When I was in school, my English teachers considered my handwriting very graceful and fluent. With a lot of passion, I learnt both calligraphy and cursive writing and practised the exercise for hours together. I used to take pride in my handwriting when it was appreciated. Writing with a Parker or fountain pen gave me a feeling of high, when the tip of its nib smoothly traversed the intricately arranged thin fibres of the paper.
As I wrote poetic odes calligraphically, I sensed that the loquacious movement of my pen was akin to a ripple on the surface of water. It felt like beautiful thoughts oozing out of my heart and slipping down through the ink of my pen only to be etched elegantly on the wafer-thin pages of my book. But before I got to the final version of my poem on the book, I used to write and re-write on piles and piles of papers to get its sense and essence right. To this day, I preserve those papers. For, they remind me of my passion for writing. There was an unknown psychic connection between my soul, the pen and the paper.
But now after all these years, I do not remember what my handwriting looks like on a paper any more. Anybody who wants to study my personality through my handwriting might have a tough time. For, I do not write with the same authority and frequency as before. My handwriting has become wobbly, flowing uncertainly underneath my unsteady fingers. This is not as a result of any injury or accident. It's just that I do not have the same need to use a pen anymore.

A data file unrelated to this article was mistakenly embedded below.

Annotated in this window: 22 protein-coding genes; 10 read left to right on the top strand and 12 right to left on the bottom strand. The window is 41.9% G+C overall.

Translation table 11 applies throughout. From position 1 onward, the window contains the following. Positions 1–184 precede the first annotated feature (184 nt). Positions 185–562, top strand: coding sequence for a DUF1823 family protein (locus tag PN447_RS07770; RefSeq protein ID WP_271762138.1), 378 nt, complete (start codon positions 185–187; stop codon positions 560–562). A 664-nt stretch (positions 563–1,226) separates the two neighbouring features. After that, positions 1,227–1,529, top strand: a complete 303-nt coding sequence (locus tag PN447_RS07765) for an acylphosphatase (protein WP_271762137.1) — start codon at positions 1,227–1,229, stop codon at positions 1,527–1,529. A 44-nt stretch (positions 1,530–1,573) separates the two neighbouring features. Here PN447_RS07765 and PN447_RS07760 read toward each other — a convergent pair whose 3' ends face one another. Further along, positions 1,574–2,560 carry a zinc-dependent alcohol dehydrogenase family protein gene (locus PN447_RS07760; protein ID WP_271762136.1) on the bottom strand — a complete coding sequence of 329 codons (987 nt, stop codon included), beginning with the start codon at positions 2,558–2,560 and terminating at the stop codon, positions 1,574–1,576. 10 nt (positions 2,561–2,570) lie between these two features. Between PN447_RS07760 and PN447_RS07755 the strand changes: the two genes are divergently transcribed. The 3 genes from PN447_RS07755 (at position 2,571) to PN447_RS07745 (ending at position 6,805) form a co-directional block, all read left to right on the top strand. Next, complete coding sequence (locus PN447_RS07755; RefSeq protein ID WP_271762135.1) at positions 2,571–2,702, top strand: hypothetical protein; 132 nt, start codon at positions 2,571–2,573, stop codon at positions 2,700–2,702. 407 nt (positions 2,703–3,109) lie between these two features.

The days of pocket diary
There was a time when I had a pocket diary and a pen wherever I went. But now I have a laptop and an iPhone accompanying me, instead. I still use a pen but its purpose has been restricted to signing on a cheque or scribbling a few words here and there. Even a signature seems to have become electronic.
MS-Word or a notepad on my laptop (even on an iPhone or an iPad) is doing the job a notebook did some years ago. The only difference is that instead of my holding a pen for support, my fingers are at work all by themselves typing on the keyboard of the laptop or the touch screen of my iPhone. Now, I feel that beautiful thoughts ooze out of my heart to slip down, not through the ink of my pen but through the typing fingers only to be edited later on to the flat LCD screens of my laptop. The only advantage is saving paper as I can edit innumerable times that don't cost a thing to get to my final version. While writing and typing have almost become synonymous because of technology, it has made writing no more writing in its truest sense.
The advent of technology has brought in so many changes that we can hardly fathom the effects on further generations. There might come a time when our future generations laugh at the very idea that their ex-generations were using a pen to write. They may also come to know about pens — like Dinosaurs — that existed once upon a time in the history until they were extinct (useless).
Certainly, a bleak future awaits those legendary Parker and fountain pens.
(The writer's email id is: firstname.lastname@example.org)